U.S., China meet at UH
for energy forum
By Savoyia Henderson
The Daily Cougar
It was a gas.
Gathering in a dimly lit — and chilly —
banquet hall, nearly 150 energy leaders, all with an interest in oil and
gas, met Thursday and Friday at the UH
Hilton for the Fourth U.S.-China Oil and
Gas Forum. The forum is a partnership involving government and companies
from the United States and
China. Industry leaders from the two nations
work together to develop reliable and economical success of oil and natural
Brian Viney/The Daily Cougar
Participants at the U.S.-China
Oil and Gas Industry Forum gather to discuss natural gas and regulation
Thursday and Friday at the UH Hilton. The
forum was presented by the U.S. Department
of Energy, U.S. Department of Commerce and UH Law Center.
The joint cooperative effort targets three
priority areas: urban air quality, rural electrification and clean energy
sources and energy efficiency. For
China, the forum was an opportunity to
discuss ways to provide electricity to more than seven million people in
Daniel Yergin, a Pulitzer Prize winner
and recipient of the 1997 United States Energy Award for "lifelong achievements
in energy and the promotion of
international understanding," identified
the growth of the gas market, noting it was increasing by 3 percent every
year and could triple by 2020.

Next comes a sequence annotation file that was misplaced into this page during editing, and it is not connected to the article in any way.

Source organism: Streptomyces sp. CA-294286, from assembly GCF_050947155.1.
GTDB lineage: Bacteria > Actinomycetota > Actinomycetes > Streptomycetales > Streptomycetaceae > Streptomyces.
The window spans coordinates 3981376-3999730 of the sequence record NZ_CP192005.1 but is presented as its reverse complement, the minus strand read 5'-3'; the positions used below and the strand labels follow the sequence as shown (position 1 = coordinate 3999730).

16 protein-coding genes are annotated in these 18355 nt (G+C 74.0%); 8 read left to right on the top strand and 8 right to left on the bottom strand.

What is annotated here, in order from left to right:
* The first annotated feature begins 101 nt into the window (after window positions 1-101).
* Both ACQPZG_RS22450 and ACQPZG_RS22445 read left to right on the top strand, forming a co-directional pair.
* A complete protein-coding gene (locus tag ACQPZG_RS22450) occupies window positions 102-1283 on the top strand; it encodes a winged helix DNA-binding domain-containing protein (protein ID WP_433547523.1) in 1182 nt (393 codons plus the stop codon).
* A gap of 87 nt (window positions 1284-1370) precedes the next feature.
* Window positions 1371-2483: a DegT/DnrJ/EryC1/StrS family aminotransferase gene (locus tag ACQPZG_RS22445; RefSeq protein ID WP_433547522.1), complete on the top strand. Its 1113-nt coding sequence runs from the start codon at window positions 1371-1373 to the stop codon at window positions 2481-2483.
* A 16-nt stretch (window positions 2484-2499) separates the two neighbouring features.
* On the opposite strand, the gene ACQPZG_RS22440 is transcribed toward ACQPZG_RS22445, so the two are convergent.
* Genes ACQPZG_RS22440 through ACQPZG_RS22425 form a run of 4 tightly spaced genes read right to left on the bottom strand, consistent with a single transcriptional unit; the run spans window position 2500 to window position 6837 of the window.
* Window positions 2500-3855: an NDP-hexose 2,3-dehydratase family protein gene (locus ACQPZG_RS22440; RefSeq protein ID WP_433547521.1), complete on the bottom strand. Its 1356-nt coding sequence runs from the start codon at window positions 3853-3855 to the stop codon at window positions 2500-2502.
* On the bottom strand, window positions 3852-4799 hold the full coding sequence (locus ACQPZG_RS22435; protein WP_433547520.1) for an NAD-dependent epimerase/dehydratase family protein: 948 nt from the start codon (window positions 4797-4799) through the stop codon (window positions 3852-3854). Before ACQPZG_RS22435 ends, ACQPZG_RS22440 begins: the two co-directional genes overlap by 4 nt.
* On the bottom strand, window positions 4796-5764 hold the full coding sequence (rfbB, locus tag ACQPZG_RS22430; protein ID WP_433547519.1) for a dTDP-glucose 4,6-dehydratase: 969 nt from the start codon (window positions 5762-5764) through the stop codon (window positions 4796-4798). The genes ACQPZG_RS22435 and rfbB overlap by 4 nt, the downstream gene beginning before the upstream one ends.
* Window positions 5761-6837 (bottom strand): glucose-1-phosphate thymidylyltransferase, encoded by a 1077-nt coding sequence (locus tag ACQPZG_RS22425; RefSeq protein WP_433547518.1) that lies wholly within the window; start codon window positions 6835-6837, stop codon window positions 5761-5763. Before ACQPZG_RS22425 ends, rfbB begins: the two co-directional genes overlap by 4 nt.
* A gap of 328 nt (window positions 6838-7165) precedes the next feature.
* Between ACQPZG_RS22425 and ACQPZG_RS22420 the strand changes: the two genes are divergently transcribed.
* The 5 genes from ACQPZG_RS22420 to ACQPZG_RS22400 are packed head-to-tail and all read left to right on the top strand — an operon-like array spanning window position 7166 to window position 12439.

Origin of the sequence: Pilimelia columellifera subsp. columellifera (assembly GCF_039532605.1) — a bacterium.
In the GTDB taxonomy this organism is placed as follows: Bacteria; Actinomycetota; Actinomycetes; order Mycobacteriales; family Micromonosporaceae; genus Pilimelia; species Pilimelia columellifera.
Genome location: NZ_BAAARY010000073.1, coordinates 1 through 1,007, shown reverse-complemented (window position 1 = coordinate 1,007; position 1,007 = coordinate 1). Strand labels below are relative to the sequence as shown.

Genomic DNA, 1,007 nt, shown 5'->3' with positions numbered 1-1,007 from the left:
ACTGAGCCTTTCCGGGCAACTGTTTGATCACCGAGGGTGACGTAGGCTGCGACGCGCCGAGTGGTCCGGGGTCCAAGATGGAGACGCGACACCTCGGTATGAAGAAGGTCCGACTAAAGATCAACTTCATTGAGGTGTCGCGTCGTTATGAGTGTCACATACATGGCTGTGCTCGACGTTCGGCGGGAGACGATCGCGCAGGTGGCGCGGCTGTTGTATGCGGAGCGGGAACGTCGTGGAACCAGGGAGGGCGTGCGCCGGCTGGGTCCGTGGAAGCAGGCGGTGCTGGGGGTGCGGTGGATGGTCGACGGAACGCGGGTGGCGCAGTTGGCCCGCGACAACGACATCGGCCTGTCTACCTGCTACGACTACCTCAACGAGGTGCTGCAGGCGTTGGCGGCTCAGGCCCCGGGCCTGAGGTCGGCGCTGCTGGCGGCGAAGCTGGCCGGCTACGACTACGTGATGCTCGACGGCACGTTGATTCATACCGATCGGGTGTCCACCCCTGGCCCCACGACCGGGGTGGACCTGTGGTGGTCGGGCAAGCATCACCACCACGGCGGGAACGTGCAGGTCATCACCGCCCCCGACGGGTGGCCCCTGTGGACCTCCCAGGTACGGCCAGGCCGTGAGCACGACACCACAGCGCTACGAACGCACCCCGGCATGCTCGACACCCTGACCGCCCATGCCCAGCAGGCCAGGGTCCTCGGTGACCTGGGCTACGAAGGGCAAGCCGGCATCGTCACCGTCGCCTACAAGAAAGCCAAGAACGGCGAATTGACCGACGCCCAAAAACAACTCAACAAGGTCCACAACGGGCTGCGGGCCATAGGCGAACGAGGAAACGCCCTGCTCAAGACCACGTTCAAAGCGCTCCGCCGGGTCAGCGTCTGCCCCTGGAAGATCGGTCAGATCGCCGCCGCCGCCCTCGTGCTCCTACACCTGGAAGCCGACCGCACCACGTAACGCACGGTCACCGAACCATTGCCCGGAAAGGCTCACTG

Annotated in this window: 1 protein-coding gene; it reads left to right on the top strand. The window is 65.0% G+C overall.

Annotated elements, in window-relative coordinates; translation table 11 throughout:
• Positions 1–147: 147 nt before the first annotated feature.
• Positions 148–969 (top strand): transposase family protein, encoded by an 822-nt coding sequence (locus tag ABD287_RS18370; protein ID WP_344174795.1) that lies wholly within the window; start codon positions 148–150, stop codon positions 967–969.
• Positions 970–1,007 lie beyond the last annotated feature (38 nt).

The growth of the gas market is dependent
on an energy mix — the convergence of electricity and natural gas, Yergin
said. "The ultimate goal for the
U.S. and China is to create an international
energy company," Yergin said. It is in the two nations' best interest to
meet and discuss natural gas
regulation, pricing, incentives and technology,
Yergin, a recipient of a UH Honorary Degree
and recognized authority on international politics, economics and energy,
cost-efficiency, environment, technology
and natural gas business growth will aid in that convergence.
While the forum was a joint venture, it
was hard not to forget recent problems regarding Enron's collapse and energy
trading, as participants also
addressed regulation, pricing and technologies.
Andrew Derman from Thompson and Knight
L.L.P. said other energy trading companies could be affected.
"There is a crisis of confidence in the
market," said Andrew Derman from Thompson and Knight L.L.P. The loss of
confidence in energy trading
business has to be resolved in order for
the success of other companies to continue, Derman said.
ExxonMobil, McDermott, Burlington and ChevronTexaco
also participated in the event presented by the Institute for Energy, Law
and Enterprise at the
UH Law Center.